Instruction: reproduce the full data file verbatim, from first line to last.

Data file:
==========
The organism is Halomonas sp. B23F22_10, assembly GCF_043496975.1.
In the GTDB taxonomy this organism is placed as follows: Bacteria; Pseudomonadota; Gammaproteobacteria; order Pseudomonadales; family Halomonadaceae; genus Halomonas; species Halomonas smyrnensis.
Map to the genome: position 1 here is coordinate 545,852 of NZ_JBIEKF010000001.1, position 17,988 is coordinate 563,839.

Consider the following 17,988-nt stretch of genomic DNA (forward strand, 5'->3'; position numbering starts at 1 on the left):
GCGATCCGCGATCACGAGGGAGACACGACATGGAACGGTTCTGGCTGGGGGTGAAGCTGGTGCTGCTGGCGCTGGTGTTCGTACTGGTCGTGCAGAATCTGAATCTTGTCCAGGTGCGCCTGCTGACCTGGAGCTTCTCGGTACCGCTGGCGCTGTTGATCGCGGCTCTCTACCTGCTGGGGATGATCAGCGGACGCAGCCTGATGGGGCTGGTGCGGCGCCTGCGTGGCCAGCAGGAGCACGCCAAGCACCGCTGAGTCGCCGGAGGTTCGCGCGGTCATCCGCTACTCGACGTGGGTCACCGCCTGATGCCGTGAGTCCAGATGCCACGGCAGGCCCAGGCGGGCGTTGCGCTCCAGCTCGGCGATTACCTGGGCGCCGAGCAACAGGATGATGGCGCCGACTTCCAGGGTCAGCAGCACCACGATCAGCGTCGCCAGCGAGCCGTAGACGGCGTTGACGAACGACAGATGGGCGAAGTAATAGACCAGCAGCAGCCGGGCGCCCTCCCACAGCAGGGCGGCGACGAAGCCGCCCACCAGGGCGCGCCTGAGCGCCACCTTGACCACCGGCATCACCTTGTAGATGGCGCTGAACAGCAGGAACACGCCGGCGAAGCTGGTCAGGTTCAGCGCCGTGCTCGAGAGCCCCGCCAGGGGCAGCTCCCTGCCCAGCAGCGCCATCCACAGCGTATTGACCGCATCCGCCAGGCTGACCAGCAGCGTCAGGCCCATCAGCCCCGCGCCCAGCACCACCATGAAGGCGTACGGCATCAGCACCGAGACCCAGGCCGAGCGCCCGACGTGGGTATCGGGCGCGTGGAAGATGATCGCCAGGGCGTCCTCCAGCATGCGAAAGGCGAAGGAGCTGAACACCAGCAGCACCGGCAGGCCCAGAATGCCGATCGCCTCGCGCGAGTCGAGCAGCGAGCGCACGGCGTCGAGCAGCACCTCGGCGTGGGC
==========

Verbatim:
The organism is Halomonas sp. B23F22_10, assembly GCF_043496975.1.
In the GTDB taxonomy this organism is placed as follows: Bacteria; Pseudomonadota; Gammaproteobacteria; order Pseudomonadales; family Halomonadaceae; genus Halomonas; species Halomonas smyrnensis.
Map to the genome: position 1 here is coordinate 545,852 of NZ_JBIEKF010000001.1, position 17,988 is coordinate 563,839.

Consider the following 17,988-nt stretch of genomic DNA (forward strand, 5'->3'; position numbering starts at 1 on the left):
GCGATCCGCGATCACGAGGGAGACACGACATGGAACGGTTCTGGCTGGGGGTGAAGCTGGTGCTGCTGGCGCTGGTGTTCGTACTGGTCGTGCAGAATCTGAATCTTGTCCAGGTGCGCCTGCTGACCTGGAGCTTCTCGGTACCGCTGGCGCTGTTGATCGCGGCTCTCTACCTGCTGGGGATGATCAGCGGACGCAGCCTGATGGGGCTGGTGCGGCGCCTGCGTGGCCAGCAGGAGCACGCCAAGCACCGCTGAGTCGCCGGAGGTTCGCGCGGTCATCCGCTACTCGACGTGGGTCACCGCCTGATGCCGTGAGTCCAGATGCCACGGCAGGCCCAGGCGGGCGTTGCGCTCCAGCTCGGCGATTACCTGGGCGCCGAGCAACAGGATGATGGCGCCGACTTCCAGGGTCAGCAGCACCACGATCAGCGTCGCCAGCGAGCCGTAGACGGCGTTGACGAACGACAGATGGGCGAAGTAATAGACCAGCAGCAGCCGGGCGCCCTCCCACAGCAGGGCGGCGACGAAGCCGCCCACCAGGGCGCGCCTGAGCGCCACCTTGACCACCGGCATCACCTTGTAGATGGCGCTGAACAGCAGGAACACGCCGGCGAAGCTGGTCAGGTTCAGCGCCGTGCTCGAGAGCCCCGCCAGGGGCAGCTCCCTGCCCAGCAGCGCCATCCACAGCGTATTGACCGCATCCGCCAGGCTGACCAGCAGCGTCAGGCCCATCAGCCCCGCGCCCAGCACCACCATGAAGGCGTACGGCATCAGCACCGAGACCCAGGCCGAGCGCCCGACGTGGGTATCGGGCGCGTGGAAGATGATCGCCAGGGCGTCCTCCAGCATGCGAAAGGCGAAGGAGCTGAACACCAGCAGCACCGGCAGGCCCAGAATGCCGATCGCCTCGCGCGAGTCGAGCAGCGAGCGCACGGCGTCGAGCAGCACCTCGGCGTGGGC